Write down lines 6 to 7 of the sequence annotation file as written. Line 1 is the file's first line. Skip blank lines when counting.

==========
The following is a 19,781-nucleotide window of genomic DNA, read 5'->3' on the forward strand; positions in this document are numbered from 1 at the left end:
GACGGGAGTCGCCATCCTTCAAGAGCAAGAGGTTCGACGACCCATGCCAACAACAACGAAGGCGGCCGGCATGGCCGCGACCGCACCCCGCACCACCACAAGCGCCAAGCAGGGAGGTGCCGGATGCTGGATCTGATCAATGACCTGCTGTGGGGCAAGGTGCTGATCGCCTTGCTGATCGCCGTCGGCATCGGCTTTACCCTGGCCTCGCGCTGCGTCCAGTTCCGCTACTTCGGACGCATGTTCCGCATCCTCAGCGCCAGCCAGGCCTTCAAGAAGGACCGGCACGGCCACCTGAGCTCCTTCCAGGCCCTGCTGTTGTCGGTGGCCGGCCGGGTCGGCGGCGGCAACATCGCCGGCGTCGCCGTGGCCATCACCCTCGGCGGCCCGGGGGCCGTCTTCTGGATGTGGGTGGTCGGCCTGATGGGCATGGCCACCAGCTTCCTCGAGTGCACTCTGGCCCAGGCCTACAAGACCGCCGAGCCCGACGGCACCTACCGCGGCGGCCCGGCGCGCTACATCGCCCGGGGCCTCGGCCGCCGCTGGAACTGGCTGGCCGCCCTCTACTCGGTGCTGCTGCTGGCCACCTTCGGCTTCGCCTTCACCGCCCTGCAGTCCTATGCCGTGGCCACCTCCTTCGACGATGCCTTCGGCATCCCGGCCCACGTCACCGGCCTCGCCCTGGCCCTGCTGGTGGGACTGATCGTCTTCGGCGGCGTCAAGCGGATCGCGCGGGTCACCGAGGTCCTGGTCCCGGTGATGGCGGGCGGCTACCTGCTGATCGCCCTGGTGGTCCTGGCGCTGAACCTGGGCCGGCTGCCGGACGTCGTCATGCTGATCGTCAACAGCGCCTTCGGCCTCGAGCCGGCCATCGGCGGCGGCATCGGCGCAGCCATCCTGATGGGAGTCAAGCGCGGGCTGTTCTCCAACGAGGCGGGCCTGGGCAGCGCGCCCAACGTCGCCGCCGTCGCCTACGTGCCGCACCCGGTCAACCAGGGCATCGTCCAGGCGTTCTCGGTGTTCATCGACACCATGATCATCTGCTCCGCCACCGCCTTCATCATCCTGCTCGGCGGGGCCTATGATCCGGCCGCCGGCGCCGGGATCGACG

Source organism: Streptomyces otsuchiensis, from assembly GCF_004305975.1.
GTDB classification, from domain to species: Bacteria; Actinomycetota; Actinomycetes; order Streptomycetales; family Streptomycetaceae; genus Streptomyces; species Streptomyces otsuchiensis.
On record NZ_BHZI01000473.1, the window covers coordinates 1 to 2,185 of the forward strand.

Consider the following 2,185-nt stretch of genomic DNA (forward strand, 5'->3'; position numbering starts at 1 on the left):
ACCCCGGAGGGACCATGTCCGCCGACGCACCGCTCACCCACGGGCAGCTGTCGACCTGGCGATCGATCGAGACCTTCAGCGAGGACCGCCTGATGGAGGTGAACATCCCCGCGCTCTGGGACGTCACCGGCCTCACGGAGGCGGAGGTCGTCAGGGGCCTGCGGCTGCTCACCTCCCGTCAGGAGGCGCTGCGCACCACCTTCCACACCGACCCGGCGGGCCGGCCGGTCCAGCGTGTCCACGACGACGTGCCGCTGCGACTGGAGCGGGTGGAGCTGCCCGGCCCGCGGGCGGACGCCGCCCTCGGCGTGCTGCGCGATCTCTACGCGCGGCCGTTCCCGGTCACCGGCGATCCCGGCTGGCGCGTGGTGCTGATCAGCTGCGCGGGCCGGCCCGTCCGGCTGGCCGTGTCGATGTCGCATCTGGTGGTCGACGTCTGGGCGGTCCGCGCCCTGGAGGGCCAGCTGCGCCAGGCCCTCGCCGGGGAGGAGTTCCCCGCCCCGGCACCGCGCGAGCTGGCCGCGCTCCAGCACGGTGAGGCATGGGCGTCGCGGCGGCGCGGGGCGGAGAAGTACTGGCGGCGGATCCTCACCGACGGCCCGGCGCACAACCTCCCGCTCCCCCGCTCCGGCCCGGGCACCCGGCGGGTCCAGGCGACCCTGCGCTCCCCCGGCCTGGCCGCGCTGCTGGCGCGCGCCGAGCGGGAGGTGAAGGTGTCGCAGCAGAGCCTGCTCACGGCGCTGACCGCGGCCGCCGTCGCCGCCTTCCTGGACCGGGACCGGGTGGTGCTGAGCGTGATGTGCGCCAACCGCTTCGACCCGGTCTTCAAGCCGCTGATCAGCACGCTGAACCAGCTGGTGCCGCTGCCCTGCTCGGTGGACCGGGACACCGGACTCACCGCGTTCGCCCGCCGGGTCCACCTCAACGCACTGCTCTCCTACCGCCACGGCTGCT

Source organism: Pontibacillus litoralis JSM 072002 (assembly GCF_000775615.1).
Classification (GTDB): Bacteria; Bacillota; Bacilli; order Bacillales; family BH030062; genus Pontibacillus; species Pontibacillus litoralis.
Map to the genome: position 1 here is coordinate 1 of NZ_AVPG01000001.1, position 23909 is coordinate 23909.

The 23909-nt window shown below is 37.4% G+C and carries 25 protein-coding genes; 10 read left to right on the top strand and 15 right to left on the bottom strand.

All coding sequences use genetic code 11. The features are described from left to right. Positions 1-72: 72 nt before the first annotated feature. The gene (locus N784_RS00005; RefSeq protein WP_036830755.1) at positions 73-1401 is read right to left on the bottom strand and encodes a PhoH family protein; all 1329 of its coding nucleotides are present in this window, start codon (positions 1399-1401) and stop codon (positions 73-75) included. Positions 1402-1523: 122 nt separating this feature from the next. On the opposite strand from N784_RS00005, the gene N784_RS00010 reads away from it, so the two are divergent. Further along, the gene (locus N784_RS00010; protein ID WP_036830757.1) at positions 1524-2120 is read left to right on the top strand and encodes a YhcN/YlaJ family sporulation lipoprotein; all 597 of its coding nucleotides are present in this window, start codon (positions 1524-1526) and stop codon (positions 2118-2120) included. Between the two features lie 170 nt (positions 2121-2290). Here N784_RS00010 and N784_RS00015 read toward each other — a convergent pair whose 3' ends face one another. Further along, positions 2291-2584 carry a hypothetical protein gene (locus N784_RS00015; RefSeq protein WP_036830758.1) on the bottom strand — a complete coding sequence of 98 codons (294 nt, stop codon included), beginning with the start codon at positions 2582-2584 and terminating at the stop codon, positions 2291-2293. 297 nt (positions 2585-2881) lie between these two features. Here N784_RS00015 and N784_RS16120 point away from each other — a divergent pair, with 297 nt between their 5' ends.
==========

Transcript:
Consider the following 2,185-nt stretch of genomic DNA (forward strand, 5'->3'; position numbering starts at 1 on the left):
ACCCCGGAGGGACCATGTCCGCCGACGCACCGCTCACCCACGGGCAGCTGTCGACCTGGCGATCGATCGAGACCTTCAGCGAGGACCGCCTGATGGAGGTGAACATCCCCGCGCTCTGGGACGTCACCGGCCTCACGGAGGCGGAGGTCGTCAGGGGCCTGCGGCTGCTCACCTCCCGTCAGGAGGCGCTGCGCACCACCTTCCACACCGACCCGGCGGGCCGGCCGGTCCAGCGTGTCCACGACGACGTGCCGCTGCGACTGGAGCGGGTGGAGCTGCCCGGCCCGCGGGCGGACGCCGCCCTCGGCGTGCTGCGCGATCTCTACGCGCGGCCGTTCCCGGTCACCGGCGATCCCGGCTGGCGCGTGGTGCTGATCAGCTGCGCGGGCCGGCCCGTCCGGCTGGCCGTGTCGATGTCGCATCTGGTGGTCGACGTCTGGGCGGTCCGCGCCCTGGAGGGCCAGCTGCGCCAGGCCCTCGCCGGGGAGGAGTTCCCCGCCCCGGCACCGCGCGAGCTGGCCGCGCTCCAGCACGGTGAGGCATGGGCGTCGCGGCGGCGCGGGGCGGAGAAGTACTGGCGGCGGATCCTCACCGACGGCCCGGCGCACAACCTCCCGCTCCCCCGCTCCGGCCCGGGCACCCGGCGGGTCCAGGCGACCCTGCGCTCCCCCGGCCTGGCCGCGCTGCTGGCGCGCGCCGAGCGGGAGGTGAAGGTGTCGCAGCAGAGCCTGCTCACGGCGCTGACCGCGGCCGCCGTCGCCGCCTTCCTGGACCGGGACCGGGTGGTGCTGAGCGTGATGTGCGCCAACCGCTTCGACCCGGTCTTCAAGCCGCTGATCAGCACGCTGAACCAGCTGGTGCCGCTGCCCTGCTCGGTGGACCGGGACACCGGACTCACCGCGTTCGCCCGCCGGGTCCACCTCAACGCACTGCTCTCCTACCGCCACGGCTGCT